Such is not the present status of the law. In Lego v. Twomey, 404 U.S. 477, 92 S. Ct. 619, 30 L. Ed. 2d 618 (1972) the United States Supreme Court addressed itself to this issue, and concluded that constitutional standards do not require proof of the voluntariness of a confession beyond a reasonable doubt, but rather that proof by a preponderance of the evidence is sufficient on the question of admissibility. It further held that where the trial court, at a hearing outside the presence of the jury, has ruled a confession voluntary and therefore admissible, it is not constitutionally bound to thereafter submit the same issue to the jury. Although recognizing that every fact necessary to constitute the crime charged must be proved beyond a reasonable doubt, In re Winship, 397 U.S. 358, 90 S. Ct. 1068, 25 L. Ed. 2d 368 (1970), the court stated as follows at 404 U.S. 487, 92 S. Ct. 625, 30 L.Ed.2d 626:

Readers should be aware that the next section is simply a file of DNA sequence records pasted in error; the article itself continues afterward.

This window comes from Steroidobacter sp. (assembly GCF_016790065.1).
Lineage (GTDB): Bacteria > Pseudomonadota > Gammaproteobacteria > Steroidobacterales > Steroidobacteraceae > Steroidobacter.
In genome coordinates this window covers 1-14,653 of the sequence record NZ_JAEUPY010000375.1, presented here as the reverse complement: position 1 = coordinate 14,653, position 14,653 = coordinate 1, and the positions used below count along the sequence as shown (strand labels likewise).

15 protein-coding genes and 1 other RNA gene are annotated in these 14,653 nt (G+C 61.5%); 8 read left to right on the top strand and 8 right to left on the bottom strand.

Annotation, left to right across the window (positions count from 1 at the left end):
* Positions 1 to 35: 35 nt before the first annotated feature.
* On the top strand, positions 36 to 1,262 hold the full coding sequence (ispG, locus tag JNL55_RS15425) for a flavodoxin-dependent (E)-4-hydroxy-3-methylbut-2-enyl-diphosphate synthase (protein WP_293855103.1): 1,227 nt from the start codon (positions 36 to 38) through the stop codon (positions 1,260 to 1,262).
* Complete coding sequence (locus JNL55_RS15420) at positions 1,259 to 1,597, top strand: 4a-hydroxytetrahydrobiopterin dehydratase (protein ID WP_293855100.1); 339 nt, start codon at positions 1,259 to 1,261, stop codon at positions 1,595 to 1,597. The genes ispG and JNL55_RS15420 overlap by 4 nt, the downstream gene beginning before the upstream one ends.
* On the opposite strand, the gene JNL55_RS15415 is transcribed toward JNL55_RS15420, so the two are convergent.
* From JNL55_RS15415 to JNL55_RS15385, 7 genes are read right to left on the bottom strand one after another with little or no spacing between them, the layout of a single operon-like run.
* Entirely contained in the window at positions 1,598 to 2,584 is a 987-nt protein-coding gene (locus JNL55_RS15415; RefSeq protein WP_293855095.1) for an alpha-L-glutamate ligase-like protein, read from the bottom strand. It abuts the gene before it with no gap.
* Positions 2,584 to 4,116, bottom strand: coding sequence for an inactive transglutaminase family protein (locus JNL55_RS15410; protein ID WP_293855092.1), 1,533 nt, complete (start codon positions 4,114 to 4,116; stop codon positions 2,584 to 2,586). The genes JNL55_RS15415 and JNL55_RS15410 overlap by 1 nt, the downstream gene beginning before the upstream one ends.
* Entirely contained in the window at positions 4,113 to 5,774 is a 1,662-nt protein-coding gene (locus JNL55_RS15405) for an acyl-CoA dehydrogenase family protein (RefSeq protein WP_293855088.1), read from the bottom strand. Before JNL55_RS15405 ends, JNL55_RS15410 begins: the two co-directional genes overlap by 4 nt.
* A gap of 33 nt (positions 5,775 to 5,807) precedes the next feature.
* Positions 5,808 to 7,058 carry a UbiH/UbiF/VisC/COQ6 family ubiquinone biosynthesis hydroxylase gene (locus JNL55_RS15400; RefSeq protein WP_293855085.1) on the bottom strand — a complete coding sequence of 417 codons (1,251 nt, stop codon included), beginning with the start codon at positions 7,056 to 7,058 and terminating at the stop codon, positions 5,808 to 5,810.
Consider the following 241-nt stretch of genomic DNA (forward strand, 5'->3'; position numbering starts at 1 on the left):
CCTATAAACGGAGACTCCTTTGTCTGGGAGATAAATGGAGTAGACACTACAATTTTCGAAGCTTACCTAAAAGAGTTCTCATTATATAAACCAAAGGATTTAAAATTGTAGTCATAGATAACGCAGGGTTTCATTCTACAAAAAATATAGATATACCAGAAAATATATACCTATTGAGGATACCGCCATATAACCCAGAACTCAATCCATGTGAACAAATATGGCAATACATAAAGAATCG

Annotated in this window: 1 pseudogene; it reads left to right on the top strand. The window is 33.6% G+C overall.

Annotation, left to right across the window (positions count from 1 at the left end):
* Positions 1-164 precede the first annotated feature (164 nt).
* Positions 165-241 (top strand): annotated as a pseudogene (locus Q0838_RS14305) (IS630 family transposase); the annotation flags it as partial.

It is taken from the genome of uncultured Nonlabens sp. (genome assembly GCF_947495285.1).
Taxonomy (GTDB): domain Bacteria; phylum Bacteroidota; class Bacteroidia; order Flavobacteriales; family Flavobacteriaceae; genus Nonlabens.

"A guilty verdict is not rendered less reliable or less consonant with Winship simply because the admissibility of a confession is determined by a less stringent standard."

The practice in this State for determining the admissibility of confessions has long since been established and was followed by the trial court here. See Wilson v. State, Del.Supr., 10 Terry 37, 109 A.2d 381 (1954); Williams v. State, Del.Supr., 206 A.2d 501 (1964). We again give it decennial approval.[1] The standard applied by the trial judge at the suppression hearing exceeded that which was constitutionally required, and the instruction given to the jury did not fall short of it. Failure to charge the jury that it must find the confession to have been voluntary beyond a reasonable doubt before considering the weight to be accorded to it was not error.


As a second reason for protesting the admissibility of the confession, appellant relies upon the circumstances under which it was obtained. The factual backdrop for this argument can be recounted as follows.